From Moscow With Love

“But I am greedy for life. I do too much of everything all the time. Suddenly one day my heart will fail. The Iron Crab will get me as it got my father. But I am not afraid of The Crab. At least I shall have died from an honourable disease. Perhaps they will put on my tombstone. ‘This Man Died from Living Too Much’.”
― Ian Fleming, From Russia With Love

Plano, Texas

A Month of Short Stories 2015, Day Twenty Four – The Servant

The last two years, for the month of June, I wrote about a short story that was available online each day of the month… you can see the list for 2014 and 2015 in the comments for this page. It seemed like a good idea at the time. My blog readership fell precipitously and nobody seemed to give a damn about what I was doing – which was a surprising amount of work.

Because of this result, I’m going to do it again this year.

Today’s story, for day twenty four – The Servant, by Sergey Terentyevich Semyonov

Read it online here:

The Servant

S. T. Semyonov was born to Russian peasant parents and lived a life of menial manual labor. He used that tough life as fodder for his stories.

I’m not too familiar with his writing – and am not sure if they all are like today’s selection – but I would imagine they are. It’s a simple story, a moral tale, that starts with a young man down on his luck. He has lost his position due to having to return to his village for military duty. He has been walking the streets of Moscow, hungry, for days – looking for work – any work.

When he runs across a silver tongued old friend, he has a ray of hope and a bit of good fortune. But he learns about the cost of his good fortune and has to make a decision. It seems that he chooses wisely.

“What’s the use of wasting words? I just want to tell you about myself. If for some reason or other I should ever have to leave this place and go home, not only would Mr. Sharov, if I came back, take me on again without a word, but he would be glad to, too.”

Gerasim sat there downcast. He saw his friend was boasting, and it occurred to him to gratify him.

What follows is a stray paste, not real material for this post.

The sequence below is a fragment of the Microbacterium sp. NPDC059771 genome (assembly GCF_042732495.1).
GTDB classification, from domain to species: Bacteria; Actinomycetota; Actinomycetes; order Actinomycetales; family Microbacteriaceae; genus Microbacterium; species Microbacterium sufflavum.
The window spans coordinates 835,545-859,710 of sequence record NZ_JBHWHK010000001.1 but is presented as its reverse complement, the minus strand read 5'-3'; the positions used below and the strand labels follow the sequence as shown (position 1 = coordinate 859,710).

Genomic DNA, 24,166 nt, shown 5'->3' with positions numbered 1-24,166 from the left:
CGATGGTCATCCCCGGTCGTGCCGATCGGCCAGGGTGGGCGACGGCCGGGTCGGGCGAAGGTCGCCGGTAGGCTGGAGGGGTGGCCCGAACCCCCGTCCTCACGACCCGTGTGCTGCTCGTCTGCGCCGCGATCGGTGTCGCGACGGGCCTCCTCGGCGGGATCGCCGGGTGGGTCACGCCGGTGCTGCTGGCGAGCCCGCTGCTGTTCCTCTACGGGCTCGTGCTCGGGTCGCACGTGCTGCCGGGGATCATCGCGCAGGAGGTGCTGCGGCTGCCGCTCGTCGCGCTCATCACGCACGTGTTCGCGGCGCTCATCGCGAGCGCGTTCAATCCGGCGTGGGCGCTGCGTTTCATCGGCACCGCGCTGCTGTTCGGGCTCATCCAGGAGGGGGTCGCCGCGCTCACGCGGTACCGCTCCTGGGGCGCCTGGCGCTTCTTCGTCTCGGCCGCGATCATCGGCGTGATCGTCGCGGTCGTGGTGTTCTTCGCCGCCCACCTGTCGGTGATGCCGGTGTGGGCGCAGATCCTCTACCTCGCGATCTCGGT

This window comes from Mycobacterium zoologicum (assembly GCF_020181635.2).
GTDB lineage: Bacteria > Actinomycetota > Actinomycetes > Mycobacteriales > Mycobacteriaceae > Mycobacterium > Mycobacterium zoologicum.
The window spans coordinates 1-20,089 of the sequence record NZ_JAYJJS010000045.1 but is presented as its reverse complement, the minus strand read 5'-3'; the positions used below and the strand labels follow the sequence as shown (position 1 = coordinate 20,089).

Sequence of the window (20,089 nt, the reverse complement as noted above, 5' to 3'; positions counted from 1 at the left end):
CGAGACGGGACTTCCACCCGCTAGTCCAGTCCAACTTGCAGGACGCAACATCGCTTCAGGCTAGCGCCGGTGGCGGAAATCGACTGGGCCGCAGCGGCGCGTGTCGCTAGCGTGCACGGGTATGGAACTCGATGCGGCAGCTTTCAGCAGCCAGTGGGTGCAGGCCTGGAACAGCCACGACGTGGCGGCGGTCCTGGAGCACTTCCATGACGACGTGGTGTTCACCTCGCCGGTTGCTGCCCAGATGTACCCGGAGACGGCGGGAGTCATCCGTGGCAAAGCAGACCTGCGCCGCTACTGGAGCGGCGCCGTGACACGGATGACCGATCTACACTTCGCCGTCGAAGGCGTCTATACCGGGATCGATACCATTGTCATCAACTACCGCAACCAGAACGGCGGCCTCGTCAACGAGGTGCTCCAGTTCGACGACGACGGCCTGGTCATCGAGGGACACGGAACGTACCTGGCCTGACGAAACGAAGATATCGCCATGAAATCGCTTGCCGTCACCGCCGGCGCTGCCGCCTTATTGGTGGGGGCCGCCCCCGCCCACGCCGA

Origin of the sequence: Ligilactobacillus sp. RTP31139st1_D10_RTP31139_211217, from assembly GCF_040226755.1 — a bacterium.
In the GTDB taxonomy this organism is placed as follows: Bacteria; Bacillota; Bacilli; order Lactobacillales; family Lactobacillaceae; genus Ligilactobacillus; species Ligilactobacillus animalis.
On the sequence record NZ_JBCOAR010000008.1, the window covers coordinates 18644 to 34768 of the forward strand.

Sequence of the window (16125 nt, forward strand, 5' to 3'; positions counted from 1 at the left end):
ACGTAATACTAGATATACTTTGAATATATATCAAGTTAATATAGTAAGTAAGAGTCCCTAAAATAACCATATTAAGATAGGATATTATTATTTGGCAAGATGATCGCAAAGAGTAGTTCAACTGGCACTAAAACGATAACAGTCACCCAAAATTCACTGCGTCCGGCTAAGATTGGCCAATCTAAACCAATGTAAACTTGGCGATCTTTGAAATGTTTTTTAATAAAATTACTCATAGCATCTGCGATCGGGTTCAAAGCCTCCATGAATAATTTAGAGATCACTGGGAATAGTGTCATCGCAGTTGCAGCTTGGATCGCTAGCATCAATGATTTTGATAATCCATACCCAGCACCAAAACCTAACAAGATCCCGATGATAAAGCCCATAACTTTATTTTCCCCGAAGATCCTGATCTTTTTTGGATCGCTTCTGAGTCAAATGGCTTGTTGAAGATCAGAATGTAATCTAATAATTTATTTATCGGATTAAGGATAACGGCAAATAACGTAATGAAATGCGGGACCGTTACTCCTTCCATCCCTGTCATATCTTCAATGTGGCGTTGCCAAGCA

“I know it,” he said. “But it’s hard to find men like you, Yegor Danilych. If you were a poor worker, your master would not have kept you twelve years.”

Yegor smiled. He liked the praise.

“That’s it,” he said. “If you were to live and serve as I do, you wouldn’t be out of work for months and months.”

It’s a short, straightforward tale – but a fine humans story about making the best of a difficult life.

The author, Semyonov was killed by bandits at the age of fifty five. It doesn’t get any more difficult than that.

A Month of Short Stories 2015, Day nine – The Zero Meter Diving Team

The last two years, for the month of June, I wrote about a short story that was available online each day of the month… you can see the list for 2014 and 2015 in the comments for this page. It seemed like a good idea at the time. My blog readership fell precipitously and nobody seemed to give a damn about what I was doing – which was a surprising amount of work.

Because of this result, I’m going to do it again this year.

Today’s story, for day nine – The Zero Meter Diving Team, by Jim Shepard

Read it online here:

The Zero Meter Diving Team

Mendacity. That’s a word I’ve thought about a lot ever since I first heard it as a kid – from the movie version of “Cat on a Hot Tin Roof” of course.

Mendacity means lying. But to me it has always meant something a little different – a little more. Mendacity is that kind of lying that is so central to the way you live your life that you actually come to believe what you are lying about.

Sort of like The Emperor’s New Clothes. I always thought that the people wanted so badly to believe that they are deserving that they actually came to believe the emperor was clothed. The part of the story they never tell you is that after the little kid spilled the news that the emperor was naked, he, and his entire family, were arrested, tortured, and executed – then every evidence that they ever existed was destroyed.

Today’s story, The Zero Meter Diving Team tells of a society full of mendacity. Mendacity, toadyism, nepotism, and incompetence. The result of all this dysfunction is something a lot more terrible that a naked emperor.

We all lived under the doctrine of ubiquitous success. Negative information was reserved for the most senior leaders, with censored versions available for those lower down. Nothing instructive about precautions or emergency procedures could be organized, since such initiatives undermined the official position concerning the complete safety of the nuclear industry. For thirty years, accidents went unreported, so the lessons derived from these accidents remained with those who’d experienced them. It was as if no accidents had occurred.

I’m glad I found this story – I have discovered an author that I want to read some more. In The Zero Meter Diving Team he has done more than his share of historical research and it feels real. Placing a fictional story in a setting where well-known events are occurring has the challenge to make sure the horrific crisis doesn’t overshadow the human drama.

And it doesn’t.